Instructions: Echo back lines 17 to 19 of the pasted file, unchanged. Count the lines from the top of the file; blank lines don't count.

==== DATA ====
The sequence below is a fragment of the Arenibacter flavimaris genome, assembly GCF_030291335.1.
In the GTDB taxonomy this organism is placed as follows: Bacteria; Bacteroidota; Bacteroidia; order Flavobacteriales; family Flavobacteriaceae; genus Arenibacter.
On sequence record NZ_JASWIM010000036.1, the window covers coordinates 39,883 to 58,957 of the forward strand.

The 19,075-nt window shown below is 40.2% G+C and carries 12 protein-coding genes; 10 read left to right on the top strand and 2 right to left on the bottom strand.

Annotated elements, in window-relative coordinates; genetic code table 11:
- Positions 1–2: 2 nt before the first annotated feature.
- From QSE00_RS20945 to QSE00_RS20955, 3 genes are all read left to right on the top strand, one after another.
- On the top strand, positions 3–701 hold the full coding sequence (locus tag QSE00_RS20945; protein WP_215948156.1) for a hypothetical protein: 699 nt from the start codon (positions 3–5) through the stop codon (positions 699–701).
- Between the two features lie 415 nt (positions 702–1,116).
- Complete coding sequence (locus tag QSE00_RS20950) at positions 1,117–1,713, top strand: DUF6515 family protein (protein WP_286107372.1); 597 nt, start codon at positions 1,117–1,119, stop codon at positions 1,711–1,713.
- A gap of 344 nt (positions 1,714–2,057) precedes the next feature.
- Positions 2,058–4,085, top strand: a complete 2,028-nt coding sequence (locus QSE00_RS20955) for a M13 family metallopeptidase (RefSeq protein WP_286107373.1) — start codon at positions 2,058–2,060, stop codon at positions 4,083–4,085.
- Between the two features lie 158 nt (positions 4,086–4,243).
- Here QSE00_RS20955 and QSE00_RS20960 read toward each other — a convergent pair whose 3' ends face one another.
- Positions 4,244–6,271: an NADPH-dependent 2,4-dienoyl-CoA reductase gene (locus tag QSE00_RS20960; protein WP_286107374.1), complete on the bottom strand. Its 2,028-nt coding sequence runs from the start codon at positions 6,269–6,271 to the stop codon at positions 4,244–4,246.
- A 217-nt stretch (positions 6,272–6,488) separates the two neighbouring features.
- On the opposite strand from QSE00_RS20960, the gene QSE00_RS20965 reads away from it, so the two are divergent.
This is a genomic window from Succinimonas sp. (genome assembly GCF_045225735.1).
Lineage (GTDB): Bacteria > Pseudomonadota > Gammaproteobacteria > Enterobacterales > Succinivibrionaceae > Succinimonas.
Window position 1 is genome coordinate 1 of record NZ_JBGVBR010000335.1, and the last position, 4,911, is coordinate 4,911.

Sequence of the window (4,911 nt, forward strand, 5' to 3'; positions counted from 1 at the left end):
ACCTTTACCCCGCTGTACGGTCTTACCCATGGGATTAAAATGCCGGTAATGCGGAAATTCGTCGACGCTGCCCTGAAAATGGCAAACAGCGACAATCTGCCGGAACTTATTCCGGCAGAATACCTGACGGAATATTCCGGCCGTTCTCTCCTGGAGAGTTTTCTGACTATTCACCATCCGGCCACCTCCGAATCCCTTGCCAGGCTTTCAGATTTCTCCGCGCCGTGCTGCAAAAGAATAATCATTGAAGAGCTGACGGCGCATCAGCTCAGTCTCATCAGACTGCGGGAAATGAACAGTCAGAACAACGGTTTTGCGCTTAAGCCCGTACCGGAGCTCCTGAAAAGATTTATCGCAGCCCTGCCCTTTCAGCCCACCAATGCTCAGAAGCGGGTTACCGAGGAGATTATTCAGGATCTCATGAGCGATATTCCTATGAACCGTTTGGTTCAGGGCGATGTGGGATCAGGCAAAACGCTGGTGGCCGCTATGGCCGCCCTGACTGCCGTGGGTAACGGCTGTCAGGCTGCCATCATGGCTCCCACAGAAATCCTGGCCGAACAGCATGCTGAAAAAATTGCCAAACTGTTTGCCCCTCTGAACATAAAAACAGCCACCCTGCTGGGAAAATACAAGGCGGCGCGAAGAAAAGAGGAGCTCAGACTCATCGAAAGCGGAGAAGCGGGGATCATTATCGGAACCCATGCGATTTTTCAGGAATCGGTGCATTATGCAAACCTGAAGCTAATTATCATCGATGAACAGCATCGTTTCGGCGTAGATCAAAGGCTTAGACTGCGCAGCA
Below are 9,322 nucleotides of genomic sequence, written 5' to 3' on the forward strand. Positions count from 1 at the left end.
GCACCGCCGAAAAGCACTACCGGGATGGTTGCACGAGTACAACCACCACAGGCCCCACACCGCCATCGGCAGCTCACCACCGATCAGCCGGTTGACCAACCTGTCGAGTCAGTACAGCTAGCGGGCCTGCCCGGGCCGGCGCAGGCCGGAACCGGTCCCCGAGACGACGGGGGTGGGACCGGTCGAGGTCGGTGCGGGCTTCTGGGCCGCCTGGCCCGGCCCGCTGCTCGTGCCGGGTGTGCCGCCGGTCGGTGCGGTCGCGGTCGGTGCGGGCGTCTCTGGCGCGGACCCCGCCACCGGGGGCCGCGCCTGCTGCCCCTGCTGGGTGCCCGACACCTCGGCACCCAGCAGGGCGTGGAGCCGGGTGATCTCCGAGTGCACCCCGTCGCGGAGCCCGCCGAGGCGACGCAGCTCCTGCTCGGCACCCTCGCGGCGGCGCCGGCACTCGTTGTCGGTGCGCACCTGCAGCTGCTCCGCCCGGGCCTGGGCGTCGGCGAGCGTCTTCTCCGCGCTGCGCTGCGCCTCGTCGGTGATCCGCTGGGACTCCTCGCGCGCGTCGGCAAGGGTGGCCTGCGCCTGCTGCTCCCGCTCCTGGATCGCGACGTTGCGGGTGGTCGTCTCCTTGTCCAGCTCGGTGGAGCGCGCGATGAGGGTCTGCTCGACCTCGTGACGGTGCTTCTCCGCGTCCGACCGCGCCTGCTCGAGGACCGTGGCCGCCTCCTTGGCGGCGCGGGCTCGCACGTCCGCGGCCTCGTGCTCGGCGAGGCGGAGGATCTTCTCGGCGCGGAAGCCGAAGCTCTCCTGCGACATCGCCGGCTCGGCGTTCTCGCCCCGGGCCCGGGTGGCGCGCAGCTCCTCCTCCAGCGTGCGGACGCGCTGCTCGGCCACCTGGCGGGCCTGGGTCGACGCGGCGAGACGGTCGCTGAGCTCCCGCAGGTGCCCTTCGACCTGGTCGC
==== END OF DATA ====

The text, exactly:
- On the opposite strand from QSE00_RS20960, the gene QSE00_RS20965 reads away from it, so the two are divergent.
This is a genomic window from Succinimonas sp. (genome assembly GCF_045225735.1).
Lineage (GTDB): Bacteria > Pseudomonadota > Gammaproteobacteria > Enterobacterales > Succinivibrionaceae > Succinimonas.